As far as the experience of shooting it was concerned, I have no complaints. I am a big fan of B&W, so it was nice to be able to shoot in mono, and see the image in the EVF as I composed, and also for the immediate feedback of the preview popping up after I took my shot. I really prefer not to chimp my LCD on my D850, as it interrupts the flow of the session, but the preview popping up was nice to get some immediate feedback. It did slow my shooting down by just a touch, but it tended to make me more deliberate, and instead of firing of 4-5 shots and having a quick chimp, just to discover something was off, it meant I could adjust immediately for my next shot.

So here are a couple of shots from that session, I don’t think the D850 shot sticks out, I used it more at the end of the session, when we are both getting more relaxed with the shoot.

Tasmanian Portrait Photographer-6111065-2.jpg
Tasmanian Portrait Photographer-.jpg
Tasmanian Portrait Photographer-6111065.jpg

I shot a few more sessions with both cameras, and really for the most part, there is no reason I couldn’t do client shoots and deliver more than satisfactory images with the Olympus kit. There were facets that I really enjoyed, such as live view and the quick preview pop up.

Here are a selection of images shot on the Olympus over the next few sessions. Some of these are JPG straight out of the cameras… I’m not going to tell you which is from which camera and which is SOOC. If you can’t tell for sure, then the answer is apparent.

Tasmanian Portrait Photographer-4574.jpg
Tasmanian Portrait Photographer-6161495.jpg
Tasmanian Portrait Photographer-4575.jpg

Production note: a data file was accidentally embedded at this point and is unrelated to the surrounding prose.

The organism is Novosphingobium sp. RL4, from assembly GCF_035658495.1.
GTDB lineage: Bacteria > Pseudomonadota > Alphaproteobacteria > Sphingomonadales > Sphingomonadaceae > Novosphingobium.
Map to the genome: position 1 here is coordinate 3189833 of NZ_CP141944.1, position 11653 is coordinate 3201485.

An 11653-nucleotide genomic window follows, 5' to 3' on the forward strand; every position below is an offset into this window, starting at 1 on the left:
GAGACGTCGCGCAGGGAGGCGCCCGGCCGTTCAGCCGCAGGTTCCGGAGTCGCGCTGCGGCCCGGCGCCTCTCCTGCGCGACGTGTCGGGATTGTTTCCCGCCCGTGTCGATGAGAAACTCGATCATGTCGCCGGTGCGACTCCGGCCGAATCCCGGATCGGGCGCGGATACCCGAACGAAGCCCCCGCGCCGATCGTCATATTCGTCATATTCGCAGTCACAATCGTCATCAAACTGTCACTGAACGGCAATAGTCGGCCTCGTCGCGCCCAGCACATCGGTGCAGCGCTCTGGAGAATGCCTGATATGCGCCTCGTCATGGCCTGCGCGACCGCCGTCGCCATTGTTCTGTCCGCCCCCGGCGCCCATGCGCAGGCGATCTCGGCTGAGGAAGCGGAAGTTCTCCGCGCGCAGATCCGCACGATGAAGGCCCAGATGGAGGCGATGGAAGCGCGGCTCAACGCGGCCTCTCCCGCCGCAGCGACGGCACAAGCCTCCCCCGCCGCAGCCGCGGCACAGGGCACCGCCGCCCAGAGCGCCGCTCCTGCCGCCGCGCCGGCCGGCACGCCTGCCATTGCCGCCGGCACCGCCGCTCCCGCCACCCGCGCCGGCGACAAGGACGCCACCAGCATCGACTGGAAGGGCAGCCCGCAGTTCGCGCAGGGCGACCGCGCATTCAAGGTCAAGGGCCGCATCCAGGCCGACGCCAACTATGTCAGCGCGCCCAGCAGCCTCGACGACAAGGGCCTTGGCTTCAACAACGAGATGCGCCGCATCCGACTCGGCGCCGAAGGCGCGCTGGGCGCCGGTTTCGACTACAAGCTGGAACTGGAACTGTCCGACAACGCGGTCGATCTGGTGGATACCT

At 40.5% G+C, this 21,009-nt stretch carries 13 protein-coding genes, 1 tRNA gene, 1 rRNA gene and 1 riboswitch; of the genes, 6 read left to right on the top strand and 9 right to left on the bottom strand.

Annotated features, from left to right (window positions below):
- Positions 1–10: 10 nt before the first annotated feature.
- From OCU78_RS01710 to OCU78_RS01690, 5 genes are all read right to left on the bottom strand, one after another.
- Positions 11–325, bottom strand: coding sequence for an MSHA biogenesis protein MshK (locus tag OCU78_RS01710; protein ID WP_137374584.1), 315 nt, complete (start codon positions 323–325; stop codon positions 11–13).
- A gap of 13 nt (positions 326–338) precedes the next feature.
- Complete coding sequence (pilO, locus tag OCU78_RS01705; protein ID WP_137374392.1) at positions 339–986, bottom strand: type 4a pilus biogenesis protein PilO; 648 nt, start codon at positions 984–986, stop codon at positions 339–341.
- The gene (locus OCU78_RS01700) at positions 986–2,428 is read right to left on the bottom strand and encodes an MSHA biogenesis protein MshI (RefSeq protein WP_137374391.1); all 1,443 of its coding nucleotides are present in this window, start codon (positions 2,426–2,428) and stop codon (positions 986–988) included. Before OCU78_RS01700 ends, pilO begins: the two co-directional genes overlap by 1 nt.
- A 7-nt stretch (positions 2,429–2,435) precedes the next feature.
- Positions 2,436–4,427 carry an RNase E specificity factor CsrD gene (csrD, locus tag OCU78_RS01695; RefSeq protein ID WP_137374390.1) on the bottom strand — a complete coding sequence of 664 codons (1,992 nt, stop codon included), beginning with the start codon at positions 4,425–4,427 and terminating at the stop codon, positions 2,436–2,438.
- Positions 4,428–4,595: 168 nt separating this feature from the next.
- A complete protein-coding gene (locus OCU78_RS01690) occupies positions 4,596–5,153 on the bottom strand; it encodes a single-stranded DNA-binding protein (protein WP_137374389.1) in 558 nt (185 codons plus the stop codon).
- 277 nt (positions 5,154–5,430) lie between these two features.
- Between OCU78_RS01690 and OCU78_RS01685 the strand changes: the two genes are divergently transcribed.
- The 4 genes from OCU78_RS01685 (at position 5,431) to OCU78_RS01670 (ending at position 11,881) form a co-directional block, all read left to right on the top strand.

Tasmanian Portrait Photographer-6081054.jpg
Tasmanian Portrait Photographer-6060910.jpg
Tasmanian Portrait Photographer-6060921.jpg

Now this wasn’t so much a shoot out, but just me playing in the studio to get a feel for the equip[ment and see whether it would do the job.

So would it? Well, for 90% of the time, yes. I would have liked to have access to the 45 1.2 pro to dig a bit deeper, as my favourite lens for portraits currently is the Nikon 105 1.4. and that brings me to this shot. I had nothing that I could shoot from Olympus to try and match to this, the 2.8 zooms just didn’t have a hope, but this is one reason why I am not getting rid of my Nikons just yet. This is the D850 and 105 1.4 in a nutshell… wide open, super sharp, super creamy OOF rendering and well. But as I said, this was an apples vs oranges comparison. to expect a 20 mp m4/3 to compete with this would not be realistic. Its horses for courses. I could use the Olympus in the studio, and I know that it would also do 99% of what I need at weddings, but for now, I still need something that can deliver this…

I’m not going to hide it with this one.. this is the D850 with 105 1.4… I’m sorry, but I got nothing on this level out of the Olympus… so for now, the Nikons stay in my kit.

I’m not going to hide it with this one.. this is the D850 with 105 1.4… I’m sorry, but I got nothing on this level out of the Olympus… so for now, the Nikons stay in my kit.

and a 100% crop

Tasmanian Portrait Photographer--4.jpg

JUST A QUICK NOTE… Last week I picked up my own EM1 and the 45 1.2 pro… I will be doing a post to talk about that later, but I will just say this. I wish I had had it when I was doing these sessions… I think it would have held its own.